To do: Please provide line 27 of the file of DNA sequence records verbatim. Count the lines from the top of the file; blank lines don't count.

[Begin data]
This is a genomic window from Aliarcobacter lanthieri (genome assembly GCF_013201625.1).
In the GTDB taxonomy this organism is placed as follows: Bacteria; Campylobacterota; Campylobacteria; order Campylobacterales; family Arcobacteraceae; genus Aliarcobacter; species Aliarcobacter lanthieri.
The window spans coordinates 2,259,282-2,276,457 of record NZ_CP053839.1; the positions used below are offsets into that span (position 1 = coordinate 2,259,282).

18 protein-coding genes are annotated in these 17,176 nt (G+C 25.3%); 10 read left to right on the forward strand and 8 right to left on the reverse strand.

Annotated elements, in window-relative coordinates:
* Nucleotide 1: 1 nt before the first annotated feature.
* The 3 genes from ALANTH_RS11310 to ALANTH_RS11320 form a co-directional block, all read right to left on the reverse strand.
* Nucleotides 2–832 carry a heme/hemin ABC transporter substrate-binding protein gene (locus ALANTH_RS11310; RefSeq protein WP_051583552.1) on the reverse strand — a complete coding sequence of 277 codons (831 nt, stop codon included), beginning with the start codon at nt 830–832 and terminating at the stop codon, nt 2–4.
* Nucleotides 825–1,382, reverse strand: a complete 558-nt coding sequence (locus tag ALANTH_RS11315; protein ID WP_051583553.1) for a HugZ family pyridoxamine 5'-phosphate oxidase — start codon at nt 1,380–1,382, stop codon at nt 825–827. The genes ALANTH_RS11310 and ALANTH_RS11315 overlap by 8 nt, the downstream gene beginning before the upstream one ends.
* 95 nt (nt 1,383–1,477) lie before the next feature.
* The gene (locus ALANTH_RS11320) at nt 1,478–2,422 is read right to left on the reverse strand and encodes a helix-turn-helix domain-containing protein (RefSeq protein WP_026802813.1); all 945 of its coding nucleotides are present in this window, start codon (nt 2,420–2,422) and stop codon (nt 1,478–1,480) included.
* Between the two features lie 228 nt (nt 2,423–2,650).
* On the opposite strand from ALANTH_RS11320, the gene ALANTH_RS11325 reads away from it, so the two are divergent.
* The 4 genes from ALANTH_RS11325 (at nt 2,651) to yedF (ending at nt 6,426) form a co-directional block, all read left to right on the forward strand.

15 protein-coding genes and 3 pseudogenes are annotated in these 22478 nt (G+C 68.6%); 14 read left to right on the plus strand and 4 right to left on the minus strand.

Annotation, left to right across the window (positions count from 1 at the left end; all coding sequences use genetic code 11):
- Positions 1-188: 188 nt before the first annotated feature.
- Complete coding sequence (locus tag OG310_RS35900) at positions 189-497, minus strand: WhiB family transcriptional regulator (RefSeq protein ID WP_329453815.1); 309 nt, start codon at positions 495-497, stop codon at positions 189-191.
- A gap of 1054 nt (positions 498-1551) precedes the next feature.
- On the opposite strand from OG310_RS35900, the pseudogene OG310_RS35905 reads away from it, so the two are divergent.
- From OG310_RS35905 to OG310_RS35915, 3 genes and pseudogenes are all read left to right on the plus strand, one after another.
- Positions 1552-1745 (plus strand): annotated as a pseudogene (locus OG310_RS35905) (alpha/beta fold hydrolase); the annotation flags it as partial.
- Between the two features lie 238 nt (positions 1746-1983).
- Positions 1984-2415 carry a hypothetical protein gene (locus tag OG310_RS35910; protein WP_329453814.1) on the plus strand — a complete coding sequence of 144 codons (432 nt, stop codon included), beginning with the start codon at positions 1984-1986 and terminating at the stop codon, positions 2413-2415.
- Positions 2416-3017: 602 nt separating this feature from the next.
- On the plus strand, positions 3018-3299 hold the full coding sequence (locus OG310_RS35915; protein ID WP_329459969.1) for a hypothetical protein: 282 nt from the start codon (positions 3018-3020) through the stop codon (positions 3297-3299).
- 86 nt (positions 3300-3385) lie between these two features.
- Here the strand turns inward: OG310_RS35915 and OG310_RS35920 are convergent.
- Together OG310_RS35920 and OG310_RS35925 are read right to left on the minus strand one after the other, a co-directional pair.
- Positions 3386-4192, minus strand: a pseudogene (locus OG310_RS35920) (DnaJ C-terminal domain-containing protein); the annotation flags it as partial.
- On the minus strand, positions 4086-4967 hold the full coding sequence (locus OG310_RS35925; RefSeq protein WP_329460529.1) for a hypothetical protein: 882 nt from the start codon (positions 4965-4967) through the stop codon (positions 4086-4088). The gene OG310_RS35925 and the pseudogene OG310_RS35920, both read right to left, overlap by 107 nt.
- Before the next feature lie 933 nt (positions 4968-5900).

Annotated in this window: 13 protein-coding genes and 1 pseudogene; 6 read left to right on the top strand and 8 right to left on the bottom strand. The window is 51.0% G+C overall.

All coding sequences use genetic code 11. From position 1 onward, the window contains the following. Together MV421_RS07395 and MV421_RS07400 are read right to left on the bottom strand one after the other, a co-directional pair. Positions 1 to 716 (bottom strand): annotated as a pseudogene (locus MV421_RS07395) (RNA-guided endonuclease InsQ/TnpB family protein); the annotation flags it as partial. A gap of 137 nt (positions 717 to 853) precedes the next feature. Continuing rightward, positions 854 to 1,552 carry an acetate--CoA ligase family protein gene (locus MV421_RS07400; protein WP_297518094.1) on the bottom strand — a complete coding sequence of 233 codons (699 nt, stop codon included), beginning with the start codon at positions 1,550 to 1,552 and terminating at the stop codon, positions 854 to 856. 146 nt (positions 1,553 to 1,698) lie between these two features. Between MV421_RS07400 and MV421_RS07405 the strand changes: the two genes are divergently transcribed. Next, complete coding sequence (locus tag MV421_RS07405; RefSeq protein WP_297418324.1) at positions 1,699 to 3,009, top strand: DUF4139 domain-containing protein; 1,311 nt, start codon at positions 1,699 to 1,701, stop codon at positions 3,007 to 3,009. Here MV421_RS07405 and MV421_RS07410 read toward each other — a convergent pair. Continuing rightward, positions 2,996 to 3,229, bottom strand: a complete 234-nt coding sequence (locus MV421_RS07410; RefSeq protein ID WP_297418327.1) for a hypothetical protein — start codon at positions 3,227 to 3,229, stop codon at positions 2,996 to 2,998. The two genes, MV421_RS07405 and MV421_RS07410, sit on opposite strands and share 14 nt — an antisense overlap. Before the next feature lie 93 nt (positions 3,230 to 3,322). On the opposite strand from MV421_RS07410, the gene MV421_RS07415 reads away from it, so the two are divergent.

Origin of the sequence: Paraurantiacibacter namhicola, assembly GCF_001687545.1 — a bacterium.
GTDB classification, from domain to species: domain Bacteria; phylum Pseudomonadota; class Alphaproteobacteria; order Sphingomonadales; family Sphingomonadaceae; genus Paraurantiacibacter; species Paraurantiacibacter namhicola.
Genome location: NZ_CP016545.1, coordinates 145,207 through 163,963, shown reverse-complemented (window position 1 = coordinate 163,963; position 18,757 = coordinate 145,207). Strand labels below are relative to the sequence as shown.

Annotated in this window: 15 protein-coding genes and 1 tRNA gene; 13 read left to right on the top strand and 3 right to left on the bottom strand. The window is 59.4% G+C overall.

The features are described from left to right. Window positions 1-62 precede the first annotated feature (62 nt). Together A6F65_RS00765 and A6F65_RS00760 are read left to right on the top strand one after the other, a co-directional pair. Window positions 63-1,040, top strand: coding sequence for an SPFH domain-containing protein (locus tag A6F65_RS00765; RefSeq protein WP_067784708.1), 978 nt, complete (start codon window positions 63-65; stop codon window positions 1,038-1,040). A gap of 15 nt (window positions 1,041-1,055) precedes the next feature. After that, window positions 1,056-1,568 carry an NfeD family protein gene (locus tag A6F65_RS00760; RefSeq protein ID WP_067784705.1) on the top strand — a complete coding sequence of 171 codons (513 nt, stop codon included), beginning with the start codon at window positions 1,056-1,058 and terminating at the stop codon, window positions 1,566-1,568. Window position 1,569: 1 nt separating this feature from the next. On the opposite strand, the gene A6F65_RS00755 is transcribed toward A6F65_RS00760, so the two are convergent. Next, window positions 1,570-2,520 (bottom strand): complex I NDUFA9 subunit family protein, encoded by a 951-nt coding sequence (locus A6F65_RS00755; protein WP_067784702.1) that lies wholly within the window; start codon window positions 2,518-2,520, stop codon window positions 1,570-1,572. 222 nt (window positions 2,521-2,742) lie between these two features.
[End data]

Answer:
- 86 nt (positions 3300-3385) lie between these two features.